Friday, 27 February 2015

How Trysails can save you from storms

Sailing through the storms is challenging and even the most experienced sailors can become unnerved. The type of Storm Sail you are using does determine how easily you can keep the situation under control. Trysail is one of our favorites for off-shore sailing, be it cruising or racing.

We have often come across customers, seeking a good quality storm sail but have never heard of a Trysail. In fact there are sailors who will debate in favor of reefing a mainsail instead but the fact is a reefed main cannot help you beyond a certain wind condition and a Trysail will essentially be your savior.

Many sailors call it a bullet-proof sail only to indicate how remarkably it can take the vessel through a very gusty wind blowing at more than 40 knots/ hour.

The unique shape of a Trysail is the key factor. It comes in a triangular shape, made of heavy dacron. Its luff length is below 20% of a mainsail luff and the foot length is below 30-40% of a mainsail foot.

Setting it is easy for a mainsail luff groove system. After the mainsail has been flaked on the boom or removed entirely the Trysail is fed into the mast. The process is little difficult on track systems. Many cruising boats install parallel tracks just off-center so that Trysails can be hoisted without any hassle.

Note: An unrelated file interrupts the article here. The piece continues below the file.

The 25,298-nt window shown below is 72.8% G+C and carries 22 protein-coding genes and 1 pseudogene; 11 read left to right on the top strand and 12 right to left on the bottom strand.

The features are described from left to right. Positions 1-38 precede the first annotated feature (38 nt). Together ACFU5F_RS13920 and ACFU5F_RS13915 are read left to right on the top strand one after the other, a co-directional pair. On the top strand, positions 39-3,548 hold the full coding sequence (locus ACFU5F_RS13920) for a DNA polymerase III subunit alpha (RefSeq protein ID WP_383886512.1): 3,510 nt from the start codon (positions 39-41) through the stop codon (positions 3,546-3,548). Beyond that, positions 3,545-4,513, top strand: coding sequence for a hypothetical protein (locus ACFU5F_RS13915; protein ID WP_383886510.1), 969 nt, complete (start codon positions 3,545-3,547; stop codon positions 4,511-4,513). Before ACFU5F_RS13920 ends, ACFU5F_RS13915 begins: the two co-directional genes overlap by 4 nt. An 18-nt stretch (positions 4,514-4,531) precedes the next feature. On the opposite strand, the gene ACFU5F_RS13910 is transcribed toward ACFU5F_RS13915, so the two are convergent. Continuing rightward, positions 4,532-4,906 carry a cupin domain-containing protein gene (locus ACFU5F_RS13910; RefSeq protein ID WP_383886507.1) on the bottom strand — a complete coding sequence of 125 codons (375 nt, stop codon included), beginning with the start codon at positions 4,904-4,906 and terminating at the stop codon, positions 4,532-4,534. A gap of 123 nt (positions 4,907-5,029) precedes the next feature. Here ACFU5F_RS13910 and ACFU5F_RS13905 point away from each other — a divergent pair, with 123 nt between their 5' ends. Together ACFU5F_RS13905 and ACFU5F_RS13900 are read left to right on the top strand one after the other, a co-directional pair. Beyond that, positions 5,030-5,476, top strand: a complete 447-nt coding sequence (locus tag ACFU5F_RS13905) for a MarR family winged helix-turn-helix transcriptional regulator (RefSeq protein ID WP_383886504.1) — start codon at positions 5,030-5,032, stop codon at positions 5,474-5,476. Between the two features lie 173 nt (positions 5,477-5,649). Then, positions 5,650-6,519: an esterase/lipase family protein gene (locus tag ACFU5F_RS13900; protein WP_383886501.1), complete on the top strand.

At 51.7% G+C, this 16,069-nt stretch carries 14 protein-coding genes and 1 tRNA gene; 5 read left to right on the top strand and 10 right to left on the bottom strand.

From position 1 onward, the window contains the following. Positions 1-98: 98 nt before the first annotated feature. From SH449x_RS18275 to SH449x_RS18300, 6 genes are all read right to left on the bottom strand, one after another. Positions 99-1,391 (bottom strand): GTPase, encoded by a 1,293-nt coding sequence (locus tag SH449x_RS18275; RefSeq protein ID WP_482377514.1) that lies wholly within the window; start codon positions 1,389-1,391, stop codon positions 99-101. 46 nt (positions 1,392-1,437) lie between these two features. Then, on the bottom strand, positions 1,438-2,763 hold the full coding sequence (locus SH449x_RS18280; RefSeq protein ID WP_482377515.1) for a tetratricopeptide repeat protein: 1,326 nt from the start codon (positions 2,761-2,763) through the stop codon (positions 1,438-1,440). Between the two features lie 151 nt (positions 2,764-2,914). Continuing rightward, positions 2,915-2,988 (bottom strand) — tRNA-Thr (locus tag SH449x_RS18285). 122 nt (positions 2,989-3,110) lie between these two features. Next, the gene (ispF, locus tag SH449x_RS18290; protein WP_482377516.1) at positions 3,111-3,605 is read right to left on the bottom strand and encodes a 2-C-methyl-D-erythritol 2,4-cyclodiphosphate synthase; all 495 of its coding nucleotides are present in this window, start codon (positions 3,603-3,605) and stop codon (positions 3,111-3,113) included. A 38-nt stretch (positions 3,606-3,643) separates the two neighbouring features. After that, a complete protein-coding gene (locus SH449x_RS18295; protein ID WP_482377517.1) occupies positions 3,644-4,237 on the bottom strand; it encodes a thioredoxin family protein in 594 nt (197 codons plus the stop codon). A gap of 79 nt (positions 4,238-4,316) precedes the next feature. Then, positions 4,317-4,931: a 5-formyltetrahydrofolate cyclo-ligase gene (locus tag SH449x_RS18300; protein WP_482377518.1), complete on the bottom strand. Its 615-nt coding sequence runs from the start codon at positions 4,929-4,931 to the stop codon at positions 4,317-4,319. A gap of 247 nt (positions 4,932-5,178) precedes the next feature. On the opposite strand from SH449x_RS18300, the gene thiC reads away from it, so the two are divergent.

If there is no such track, the luff slides need to be removed before hoisting the Trysail. For boats with reasonable righting moments, Trysails are most viable options in a very gusty wind condition where you will need a high boat speed to maneuver. 

These are all the basics about a Trysail and if you want to know more reach out to us anytime. We love to chat with those who are passionate about sailing.

No comments:

Post a Comment